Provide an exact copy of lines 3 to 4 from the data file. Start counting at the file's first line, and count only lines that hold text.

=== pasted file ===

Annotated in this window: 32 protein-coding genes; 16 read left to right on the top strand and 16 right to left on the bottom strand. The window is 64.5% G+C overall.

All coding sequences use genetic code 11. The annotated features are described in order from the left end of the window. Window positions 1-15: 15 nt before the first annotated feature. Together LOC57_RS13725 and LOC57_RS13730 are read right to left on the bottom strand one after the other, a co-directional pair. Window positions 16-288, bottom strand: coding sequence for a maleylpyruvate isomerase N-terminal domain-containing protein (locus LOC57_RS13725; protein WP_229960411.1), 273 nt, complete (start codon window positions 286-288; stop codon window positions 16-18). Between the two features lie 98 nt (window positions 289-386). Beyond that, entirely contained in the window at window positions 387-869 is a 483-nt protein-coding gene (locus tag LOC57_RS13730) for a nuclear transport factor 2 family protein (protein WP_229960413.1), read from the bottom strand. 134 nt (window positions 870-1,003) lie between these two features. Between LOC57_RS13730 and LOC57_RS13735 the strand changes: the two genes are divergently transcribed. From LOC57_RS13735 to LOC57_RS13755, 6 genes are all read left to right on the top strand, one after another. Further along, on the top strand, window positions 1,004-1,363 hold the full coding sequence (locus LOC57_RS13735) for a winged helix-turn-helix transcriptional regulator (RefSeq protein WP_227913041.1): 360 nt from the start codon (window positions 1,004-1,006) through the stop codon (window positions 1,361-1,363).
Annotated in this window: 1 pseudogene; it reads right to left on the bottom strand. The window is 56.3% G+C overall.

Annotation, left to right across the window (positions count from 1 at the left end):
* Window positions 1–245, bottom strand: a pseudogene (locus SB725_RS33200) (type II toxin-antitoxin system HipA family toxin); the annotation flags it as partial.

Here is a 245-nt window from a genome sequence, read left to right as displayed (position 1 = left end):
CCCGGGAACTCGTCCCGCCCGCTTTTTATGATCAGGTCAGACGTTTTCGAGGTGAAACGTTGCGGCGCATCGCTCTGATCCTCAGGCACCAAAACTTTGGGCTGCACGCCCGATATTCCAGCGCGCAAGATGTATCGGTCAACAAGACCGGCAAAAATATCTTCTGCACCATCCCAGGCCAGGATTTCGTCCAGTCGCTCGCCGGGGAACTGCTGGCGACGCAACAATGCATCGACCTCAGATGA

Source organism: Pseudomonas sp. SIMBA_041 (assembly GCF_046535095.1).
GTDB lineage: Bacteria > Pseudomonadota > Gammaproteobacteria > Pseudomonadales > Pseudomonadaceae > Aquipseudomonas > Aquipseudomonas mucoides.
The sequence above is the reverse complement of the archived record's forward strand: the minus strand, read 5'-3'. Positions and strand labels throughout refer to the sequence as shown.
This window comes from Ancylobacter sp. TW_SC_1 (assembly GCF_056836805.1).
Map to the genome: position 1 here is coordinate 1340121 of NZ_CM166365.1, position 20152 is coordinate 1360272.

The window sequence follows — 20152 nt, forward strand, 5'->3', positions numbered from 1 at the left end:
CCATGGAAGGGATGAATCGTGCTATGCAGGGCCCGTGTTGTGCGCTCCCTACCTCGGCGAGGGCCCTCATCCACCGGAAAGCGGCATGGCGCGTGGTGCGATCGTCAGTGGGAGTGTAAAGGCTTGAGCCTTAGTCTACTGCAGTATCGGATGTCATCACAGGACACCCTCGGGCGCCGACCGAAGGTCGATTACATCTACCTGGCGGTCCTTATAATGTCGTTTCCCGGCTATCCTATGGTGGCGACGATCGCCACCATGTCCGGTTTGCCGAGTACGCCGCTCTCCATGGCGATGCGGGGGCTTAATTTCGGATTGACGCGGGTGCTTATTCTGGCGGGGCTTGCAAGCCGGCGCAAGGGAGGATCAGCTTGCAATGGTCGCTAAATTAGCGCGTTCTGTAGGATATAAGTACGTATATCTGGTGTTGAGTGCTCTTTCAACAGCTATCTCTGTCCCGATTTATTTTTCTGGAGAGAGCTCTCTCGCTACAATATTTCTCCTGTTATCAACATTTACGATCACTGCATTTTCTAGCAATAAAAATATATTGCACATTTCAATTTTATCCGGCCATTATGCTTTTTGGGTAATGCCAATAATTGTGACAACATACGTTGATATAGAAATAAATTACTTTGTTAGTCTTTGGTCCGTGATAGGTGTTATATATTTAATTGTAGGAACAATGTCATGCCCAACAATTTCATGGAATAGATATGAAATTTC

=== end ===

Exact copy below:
Annotated in this window: 1 pseudogene; it reads right to left on the bottom strand. The window is 56.3% G+C overall.

Annotation, left to right across the window (positions count from 1 at the left end):